Portugal has a distinguished maritime history: Portuguese sailors launched and led the European age of discovery, and Portuguese ships “discovered” Brazil in 1500. It's not surprising that lighthouses have played an important role in Portuguese culture, and that they are treasured national monuments today. Thank you, José for these beautiful postcards to my collection.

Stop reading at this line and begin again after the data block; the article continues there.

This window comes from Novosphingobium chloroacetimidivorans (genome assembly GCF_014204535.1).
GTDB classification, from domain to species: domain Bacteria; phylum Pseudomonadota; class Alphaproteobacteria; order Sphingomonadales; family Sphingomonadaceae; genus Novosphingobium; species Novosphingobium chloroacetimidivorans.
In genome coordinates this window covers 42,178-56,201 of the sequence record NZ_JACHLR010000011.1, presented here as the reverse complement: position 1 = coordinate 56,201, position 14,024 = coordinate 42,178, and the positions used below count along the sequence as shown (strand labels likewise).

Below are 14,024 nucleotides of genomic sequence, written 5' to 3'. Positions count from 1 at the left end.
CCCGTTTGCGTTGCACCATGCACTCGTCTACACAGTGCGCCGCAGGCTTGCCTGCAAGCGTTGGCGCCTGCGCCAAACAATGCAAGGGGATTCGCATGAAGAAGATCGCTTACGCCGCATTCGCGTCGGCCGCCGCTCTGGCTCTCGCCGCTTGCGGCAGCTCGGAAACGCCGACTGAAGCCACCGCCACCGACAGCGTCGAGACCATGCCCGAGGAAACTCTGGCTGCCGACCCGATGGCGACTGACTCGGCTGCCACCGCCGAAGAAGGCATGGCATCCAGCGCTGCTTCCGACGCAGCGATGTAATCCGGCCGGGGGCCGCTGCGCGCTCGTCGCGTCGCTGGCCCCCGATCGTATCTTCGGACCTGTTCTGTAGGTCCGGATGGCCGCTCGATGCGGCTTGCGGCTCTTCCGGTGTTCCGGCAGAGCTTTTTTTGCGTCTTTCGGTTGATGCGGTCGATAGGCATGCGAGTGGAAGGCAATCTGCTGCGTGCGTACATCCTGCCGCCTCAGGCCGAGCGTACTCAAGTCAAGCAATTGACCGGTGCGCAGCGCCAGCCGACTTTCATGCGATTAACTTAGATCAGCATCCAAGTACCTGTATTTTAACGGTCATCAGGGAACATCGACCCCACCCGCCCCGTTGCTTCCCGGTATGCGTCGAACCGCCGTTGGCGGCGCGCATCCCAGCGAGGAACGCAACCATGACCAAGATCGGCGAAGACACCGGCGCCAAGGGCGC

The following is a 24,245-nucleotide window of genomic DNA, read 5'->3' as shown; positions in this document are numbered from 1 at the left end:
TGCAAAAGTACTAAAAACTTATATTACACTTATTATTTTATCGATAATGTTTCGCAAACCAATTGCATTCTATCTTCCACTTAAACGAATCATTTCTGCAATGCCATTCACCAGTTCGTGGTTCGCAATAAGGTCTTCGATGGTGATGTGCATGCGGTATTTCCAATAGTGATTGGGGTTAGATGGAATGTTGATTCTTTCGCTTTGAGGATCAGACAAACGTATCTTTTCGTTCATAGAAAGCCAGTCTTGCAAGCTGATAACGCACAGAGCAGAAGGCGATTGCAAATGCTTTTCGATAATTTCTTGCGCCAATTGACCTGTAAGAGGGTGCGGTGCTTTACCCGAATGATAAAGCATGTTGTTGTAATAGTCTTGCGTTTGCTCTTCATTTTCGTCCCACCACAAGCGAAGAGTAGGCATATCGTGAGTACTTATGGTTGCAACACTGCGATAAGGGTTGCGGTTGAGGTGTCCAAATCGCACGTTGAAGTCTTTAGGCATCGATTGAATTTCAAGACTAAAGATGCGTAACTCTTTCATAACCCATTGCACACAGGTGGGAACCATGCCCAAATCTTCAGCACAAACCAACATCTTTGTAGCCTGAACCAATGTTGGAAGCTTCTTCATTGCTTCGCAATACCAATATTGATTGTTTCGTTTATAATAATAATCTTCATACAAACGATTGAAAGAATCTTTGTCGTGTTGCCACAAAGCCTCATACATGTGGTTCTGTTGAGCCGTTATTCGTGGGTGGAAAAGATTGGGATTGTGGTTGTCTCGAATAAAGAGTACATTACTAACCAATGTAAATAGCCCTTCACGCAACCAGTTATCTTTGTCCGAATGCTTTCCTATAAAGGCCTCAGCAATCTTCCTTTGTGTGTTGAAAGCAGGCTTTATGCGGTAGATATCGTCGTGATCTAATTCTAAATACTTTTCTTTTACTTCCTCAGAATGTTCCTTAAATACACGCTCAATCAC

Cabo da Roca (Cape Roca) is a cape which forms the westernmost point of both mainland Portugal and mainland Europe. The cape is in the Portuguese municipality of Sintra, west of Lisbon district. Cabo da Roca Lighthouse was first lit in 1772 atop a spectacular cliff that rises out of the Atlantic Ocean to approximately 140 metres above sea level. The 22 m (72 ft) square stone tower rises from a 1-story keeper's complex with its lantern painted red. In 1997 the town council of Sintra erected a plaque at the lighthouse that reads in part, "Cabo da Roca: Onde a terra se acaba e o mar começa" (Here ends the land and begins the sea), a line from the famous 16th century Portuguese poet Luís de Camões.